Great whites inspire local art scene on Cape Cod

A lot has changed since 'Jaws' kept swimmers out of the water – the town of Chatham, Mass., celebrates its local sharks with public art and educational efforts.

Courtesy of Robert E. Kennedy

The sight of a dorsal fin silently slicing through the waves is every beachgoer’s nightmare – unless the place is Cape Cod, and the time is, well, summer. In just a few years, Chatham, Mass., has transformed itself into a happy “Shark Town.” 

A lot has changed since Steven Spielberg’s 1975 movie, “Jaws,” about a fictional Massachusetts island village terrorized by a great white. Since 2009, biologists have been tagging and tracking migrating great whites off the coast of Cape Cod that are – so far – only interested in a large group of gray harbor seals hanging out on a sandbar near Lighthouse Beach. The toothy fish range from 13 to 17 feet long, and they’ve been given such names as Genie, Mary Lee, Betsy, and Katharine, which brings to mind an afternoon tea party rather than fearsome beasts.

For local artists and shop owners, the arrival of the sharks has provided new material beyond scenes of gulls and beaches. Last summer, 56 sharks designed by local artists “swam” through town in a public-art display called “Sharks in the Park” before being auctioned off at a Shark Gala to raise funds for the still-to-open educational Chatham Shark Center. All along Main Street, galleries display oil paintings and pop art depicting the creatures. In the Fourth of July parade this year, shark-themed floats proliferated alongside those featuring lighthouses and salty fishermen. The Orpheum Theater, Chatham’s art-house cinema, plays “Jaws” nonstop throughout the summer and reports it as one of its highest-grossing films.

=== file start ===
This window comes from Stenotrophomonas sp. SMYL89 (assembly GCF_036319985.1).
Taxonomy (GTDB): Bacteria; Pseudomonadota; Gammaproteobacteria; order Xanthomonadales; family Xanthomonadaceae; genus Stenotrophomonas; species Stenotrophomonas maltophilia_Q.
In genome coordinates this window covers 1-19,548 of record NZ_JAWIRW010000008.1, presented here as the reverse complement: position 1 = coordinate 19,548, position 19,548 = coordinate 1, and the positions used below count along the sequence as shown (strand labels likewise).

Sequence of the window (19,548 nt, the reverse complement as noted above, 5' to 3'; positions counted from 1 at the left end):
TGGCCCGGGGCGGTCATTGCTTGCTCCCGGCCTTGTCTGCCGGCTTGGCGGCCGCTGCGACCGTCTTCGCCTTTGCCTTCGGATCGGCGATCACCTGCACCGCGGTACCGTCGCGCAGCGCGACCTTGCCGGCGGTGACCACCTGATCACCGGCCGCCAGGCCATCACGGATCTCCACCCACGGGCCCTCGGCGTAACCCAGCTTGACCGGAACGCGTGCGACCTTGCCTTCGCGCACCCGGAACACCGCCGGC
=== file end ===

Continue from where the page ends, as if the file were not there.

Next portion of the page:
“Instead of scaring off our summer crowd, I think [the great whites] ... are having the opposite effect and bringing in many curious families hoping to catch a glimpse of a black fin slicing through the deep after her next meal,” writes local artist Bob Kennedy in an e-mail. “I am always on the alert for new subject matter for posters and paintings,” he adds, and his poster of a great white rearing its gaping mouth next to a surprised swimmer – more funny than terrifying – has proved to be a popular seller.

Meanwhile, scientists hope to devise a system that would send a notification when a shark draws near. Until then, don’t swim near that seal buffet.

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